Dyne offers dishes designed to taste

[attach]6791[/attach]For his last meal chef Richard Andino would eat a 34-oz bone-in rib eye steak, fingerling and marrow mash, chili garlic egg rice, butter poached lobster and foie gras.

“It’s a dinner I thought to myself what am I going to do if ever I was to be asked what I would have for my last meal,” Andino says from his newly opened restaurant Dyne, which features the dish listed as the chef’s last meal for $325. “What I’d like to have as my going away before I go, that would be that meal.”

The menu at Dyne, which took over the space from the former Maléna restaurant at Avenue and Davenport roads in January, features Spanish, Portuguese and Filipino cuisine. Aside from the aforementioned meal, Andino strives to offer a variety of hot and cold plates, which are mainly under $20, along with meat and fish options so customers can try as many dishes as they desire.

“I just want to showcase what the food’s all about,” he says, adding he tries to source ingredients from a 100-mile radius. “I just want you to come in and really sit down and enjoy the food, enjoy it because I’m trying to do something a little different. The way you eat here is how I would love to eat, just keep ordering stuff until I don’t want to eat anymore. I want to see all the flavours, I want to see how different things go together.”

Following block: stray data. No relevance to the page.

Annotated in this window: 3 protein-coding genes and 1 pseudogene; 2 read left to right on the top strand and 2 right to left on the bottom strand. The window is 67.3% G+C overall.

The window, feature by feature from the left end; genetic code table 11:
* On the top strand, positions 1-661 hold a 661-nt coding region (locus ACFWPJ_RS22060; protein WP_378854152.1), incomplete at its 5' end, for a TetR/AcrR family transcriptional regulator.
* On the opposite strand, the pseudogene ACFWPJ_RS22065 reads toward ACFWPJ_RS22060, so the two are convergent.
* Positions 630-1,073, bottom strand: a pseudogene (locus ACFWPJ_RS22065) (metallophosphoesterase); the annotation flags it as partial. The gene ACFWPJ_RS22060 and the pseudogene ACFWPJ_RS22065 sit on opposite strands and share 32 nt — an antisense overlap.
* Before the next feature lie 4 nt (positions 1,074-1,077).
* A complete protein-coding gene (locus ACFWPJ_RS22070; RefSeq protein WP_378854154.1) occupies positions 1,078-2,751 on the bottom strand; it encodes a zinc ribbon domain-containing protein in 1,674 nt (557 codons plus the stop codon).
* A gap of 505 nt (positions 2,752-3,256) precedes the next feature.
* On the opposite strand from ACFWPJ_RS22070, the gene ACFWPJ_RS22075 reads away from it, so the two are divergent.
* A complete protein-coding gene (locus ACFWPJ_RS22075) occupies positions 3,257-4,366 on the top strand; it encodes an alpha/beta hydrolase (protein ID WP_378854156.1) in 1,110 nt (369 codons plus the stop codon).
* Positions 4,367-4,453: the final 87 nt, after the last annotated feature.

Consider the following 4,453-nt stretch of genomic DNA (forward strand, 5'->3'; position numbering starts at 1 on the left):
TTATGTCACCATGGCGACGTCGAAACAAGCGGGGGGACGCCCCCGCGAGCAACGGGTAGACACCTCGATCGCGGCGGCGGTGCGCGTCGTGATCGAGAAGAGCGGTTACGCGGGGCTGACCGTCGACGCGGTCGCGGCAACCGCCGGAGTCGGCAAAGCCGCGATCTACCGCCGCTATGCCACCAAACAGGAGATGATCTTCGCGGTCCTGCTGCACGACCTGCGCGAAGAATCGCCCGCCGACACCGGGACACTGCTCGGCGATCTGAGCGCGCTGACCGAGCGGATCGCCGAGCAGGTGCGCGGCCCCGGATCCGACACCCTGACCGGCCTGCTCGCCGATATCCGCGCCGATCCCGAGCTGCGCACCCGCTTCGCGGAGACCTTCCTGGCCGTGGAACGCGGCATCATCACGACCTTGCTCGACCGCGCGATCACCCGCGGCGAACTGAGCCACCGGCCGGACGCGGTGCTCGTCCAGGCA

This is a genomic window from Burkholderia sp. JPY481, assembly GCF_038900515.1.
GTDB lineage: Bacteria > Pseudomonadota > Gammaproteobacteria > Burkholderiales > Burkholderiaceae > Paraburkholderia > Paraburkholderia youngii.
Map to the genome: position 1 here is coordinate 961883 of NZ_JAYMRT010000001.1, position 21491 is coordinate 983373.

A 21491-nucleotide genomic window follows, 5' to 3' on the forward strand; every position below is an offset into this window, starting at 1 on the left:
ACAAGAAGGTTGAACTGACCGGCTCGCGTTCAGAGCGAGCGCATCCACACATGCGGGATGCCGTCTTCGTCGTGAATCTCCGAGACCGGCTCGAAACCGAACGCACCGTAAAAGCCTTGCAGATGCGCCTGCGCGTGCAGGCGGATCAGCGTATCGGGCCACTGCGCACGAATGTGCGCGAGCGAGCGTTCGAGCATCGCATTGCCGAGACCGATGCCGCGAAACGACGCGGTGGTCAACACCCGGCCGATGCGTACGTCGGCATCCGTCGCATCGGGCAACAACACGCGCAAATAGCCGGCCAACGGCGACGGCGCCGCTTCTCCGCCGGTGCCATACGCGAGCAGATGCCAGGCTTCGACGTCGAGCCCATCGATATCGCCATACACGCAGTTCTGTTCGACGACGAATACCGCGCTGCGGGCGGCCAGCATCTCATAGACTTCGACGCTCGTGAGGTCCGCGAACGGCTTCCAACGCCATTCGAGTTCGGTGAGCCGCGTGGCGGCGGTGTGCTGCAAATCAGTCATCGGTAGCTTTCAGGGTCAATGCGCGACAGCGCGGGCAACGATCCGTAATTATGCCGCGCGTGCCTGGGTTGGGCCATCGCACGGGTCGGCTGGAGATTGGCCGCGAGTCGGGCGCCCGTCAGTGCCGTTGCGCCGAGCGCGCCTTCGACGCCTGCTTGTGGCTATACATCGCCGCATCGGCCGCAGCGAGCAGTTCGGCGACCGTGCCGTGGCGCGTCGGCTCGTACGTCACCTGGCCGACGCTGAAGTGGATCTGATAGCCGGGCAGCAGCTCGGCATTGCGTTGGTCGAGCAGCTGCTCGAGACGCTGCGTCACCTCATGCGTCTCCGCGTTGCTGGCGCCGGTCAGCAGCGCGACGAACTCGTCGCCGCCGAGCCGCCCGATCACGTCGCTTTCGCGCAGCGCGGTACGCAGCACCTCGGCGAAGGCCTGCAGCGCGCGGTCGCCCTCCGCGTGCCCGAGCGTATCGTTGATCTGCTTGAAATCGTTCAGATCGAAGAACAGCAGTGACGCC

Andino, a former executive chef and partner at Flow Restaurant, where he worked with Dyne’s chef de cuisine Julie Marteleira and developed his signature style, also has 10 years of culinary experience at Mark McEwan’s North 44.

“I guess the defining moment was lately, not that I could do this for a living but it justified my 20 odd years of cooking,” he says. “Like yeah you’re doing this now because you know how to cook. It’s my wife, I have three kids now, they justify why I’ve been cooking for so long because it does take a toll on you.”

Although he’s been cooking since he was a kid, his love of preparing meals for his kids led him to study culinary management at George Brown College.

[attach]6792[/attach]“My parents always said you’ve got to become a doctor or a lawyer or … dentist, I just didn’t want to be one,” he says. “And then I just starting cooking and I’m like hey I’m going to become a chef and that was it.”

Even though he knew he wanted to open a place of his own, he spent three years searching for the right location and once he did, had only two weeks before opening his doors. Although initially nothing looked like the vision he had in his mind, he says, it’s slowly coming together better than he planned.

“I love my industry,” he says. “I love my family, that’s first, but a really close second is this industry and I want to keep going at this industry as long as I’m able to stand, as long as I’m able to do things, I want this to be my industry.”